Yet all the while the market has continued to gradually strengthen, with the spot passing $23 in October and $24 in November on its way to high of $24.85 in the same month.
Frequently during this period activity was led by the forward market with buyers (often creators themselves) paying cost of carry escalations above the spot that were considerably above the funding rates of many of the larger liable parties.
With these trades going through at such high levels the spot market would eventually appear better value for those that could hold and carry certificates and hence activity would then follow.
Interestingly, as can be seen in the chart above, the increase in prices has also coincided with a steady growth in supply, which has come primarily from an increase in Schedule 21A.
From November 2018 until April this year VEEC submissions were well down, averaging only 77k per week, well below the 120k per week that the 2019 target of 6.3m requires (not taking into consideration the VEEC surplus).
Hence across this time there was a significant draw down on that surplus which, in part, likely contributed to the initial increases in prices.
In the period since early June however, weekly VEEC submissions have climbed and have averaged 133k, thus once again growing the surplus on a weekly basis by circa 12k each week.
By the end of November after the 2019 target of 6.3m, there were 3.7m additional VEECs either registered or pending registration, with another 8 weeks left for submissions to be eligible for 2019 compliance.
By that point, the surplus will likely be at or above 4.5m. If that is the case, the VEEC surplus will have contracted circa 800k from the same period in 2018.
New South Wales Energy Savings Certificates (ESCs)
Increasing prices, a predicted slow down in ESC registrations following June’s bulk approvals and a shock announcement on the expansion of the scheme have characterised the ESC market across the second half of 2019.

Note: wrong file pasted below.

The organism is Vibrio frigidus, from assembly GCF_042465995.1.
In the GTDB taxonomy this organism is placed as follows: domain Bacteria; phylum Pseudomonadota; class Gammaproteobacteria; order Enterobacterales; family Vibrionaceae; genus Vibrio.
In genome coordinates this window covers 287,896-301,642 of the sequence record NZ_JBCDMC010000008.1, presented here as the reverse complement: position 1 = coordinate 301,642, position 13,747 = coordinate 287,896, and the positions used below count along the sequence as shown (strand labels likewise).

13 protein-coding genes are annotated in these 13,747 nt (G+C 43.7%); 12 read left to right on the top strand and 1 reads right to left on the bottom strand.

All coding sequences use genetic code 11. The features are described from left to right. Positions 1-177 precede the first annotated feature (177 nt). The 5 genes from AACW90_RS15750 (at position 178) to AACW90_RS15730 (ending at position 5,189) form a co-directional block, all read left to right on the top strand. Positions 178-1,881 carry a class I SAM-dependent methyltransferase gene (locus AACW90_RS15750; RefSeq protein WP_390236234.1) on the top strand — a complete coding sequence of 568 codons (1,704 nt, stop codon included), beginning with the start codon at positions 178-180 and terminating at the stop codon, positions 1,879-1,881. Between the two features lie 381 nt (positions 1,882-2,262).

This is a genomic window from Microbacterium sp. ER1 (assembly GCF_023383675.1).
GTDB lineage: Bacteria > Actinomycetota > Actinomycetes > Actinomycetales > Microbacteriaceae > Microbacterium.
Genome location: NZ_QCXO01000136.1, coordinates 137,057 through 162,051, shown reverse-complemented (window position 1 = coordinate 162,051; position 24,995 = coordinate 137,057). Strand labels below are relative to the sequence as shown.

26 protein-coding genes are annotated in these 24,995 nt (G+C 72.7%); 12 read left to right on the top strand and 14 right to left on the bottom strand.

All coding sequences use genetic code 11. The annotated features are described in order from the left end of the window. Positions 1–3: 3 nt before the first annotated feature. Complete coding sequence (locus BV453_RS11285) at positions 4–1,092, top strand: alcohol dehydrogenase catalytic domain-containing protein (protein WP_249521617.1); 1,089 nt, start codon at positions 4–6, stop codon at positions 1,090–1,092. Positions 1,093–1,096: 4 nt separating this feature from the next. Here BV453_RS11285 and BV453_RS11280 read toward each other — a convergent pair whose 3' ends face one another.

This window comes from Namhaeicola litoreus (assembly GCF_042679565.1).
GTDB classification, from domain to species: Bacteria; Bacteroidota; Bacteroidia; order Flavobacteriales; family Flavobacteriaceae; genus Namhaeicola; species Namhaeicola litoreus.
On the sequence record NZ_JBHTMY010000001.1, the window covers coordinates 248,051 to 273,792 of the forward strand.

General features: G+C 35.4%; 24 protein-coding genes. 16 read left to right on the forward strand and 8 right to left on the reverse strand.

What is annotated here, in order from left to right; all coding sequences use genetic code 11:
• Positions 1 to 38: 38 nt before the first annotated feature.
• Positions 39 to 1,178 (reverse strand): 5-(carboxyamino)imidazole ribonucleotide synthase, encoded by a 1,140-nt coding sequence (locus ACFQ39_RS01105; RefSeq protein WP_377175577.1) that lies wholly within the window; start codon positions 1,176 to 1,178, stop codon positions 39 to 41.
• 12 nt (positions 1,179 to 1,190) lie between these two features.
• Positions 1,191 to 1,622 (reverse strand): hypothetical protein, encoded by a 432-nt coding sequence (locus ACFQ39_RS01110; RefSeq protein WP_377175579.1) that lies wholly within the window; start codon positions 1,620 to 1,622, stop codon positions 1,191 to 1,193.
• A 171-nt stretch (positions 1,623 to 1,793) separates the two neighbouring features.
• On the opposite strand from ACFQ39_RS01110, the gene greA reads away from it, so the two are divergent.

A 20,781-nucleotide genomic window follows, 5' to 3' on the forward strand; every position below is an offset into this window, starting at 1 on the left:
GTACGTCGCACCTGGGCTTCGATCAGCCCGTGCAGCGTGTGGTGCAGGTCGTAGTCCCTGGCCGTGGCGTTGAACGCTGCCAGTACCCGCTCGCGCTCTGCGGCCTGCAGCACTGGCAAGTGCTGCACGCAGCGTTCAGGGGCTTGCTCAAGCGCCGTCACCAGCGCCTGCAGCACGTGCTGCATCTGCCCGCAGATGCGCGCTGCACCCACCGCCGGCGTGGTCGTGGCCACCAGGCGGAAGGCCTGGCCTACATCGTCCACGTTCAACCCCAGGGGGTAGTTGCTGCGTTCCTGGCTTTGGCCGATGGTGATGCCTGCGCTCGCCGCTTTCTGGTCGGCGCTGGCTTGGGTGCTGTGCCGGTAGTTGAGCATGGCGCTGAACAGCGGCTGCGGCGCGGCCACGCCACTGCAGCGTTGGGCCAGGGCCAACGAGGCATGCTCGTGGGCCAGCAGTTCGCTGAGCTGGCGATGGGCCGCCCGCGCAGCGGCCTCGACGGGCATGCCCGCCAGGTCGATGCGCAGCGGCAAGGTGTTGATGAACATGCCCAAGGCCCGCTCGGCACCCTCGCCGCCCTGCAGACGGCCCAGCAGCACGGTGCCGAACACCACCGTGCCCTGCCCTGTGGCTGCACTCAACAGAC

The April to June period in the ESC market, as is often the case, proved a big one for ESC creations.
Unsurprisingly, the 3 months that followed saw a consistently lower rate of creation, with the spot market finally breaking free of the $20.00-$21.50 range that had bound it for close to six months in late August.
Having tipped past $22.00 the market was generally stable at that level across the following 3 months until the state’s energy Minister Matt Kean dropped a bombshell at the first meeting of COAG energy ministers since the election in late November.
Unlike the VEEC market which has had half a year to prognosticate as to the intentions of the Victorian government, the ESC market was caught unawares when Energy Minister Kean announced his government’s plans for the expansion of the ESC scheme and the creation of a new, seemingly separate scheme for peak demand reductions technologies.
The policy as it stands is to extend the life of the Energy Savings Scheme (now to be rebranded, in a flourish of marketing genius, as the Energy Security Safeguard) to 2050, with an expanded target that takes us from the current peak of 8.5% of relevant energy sales in 2019 to 13% by 2030.
There is no indication as to when the increase in the target will begin or what trajectory will be followed.
The government says it intends to add new methodologies to the scheme, though there is no also indication of what they would be.
A new scheme, presumably with its own new targets and specific prescriptions around creation methodologies is to be developed aimed at facilitating peak demand reduction.
The issue is one of the principal concerns for the future of the NEM with the growing transition away from fossil fuel generation and into renewables.
Specifically targeted will be technologies such as batteries, smart pool pumps and electric vehicle charging infrastructure which could be used to reduce demand at pivotal times, thus preventing the roll out of more costly investment alternatives.
The move both opens a new frontier in the energy transition whilst illustrating just how pedestrian the federal government has been in its energy policy development.
After the news the spot ESC market shot up, reaching a high of $24.75, a level not seen since August 2018.
The forward market was particularly busy with many strips for the second half of the year agreed at $25.00, before the market eventually began to soften a little, with Jan-Dec20 strips eventually agreed down to $24.65.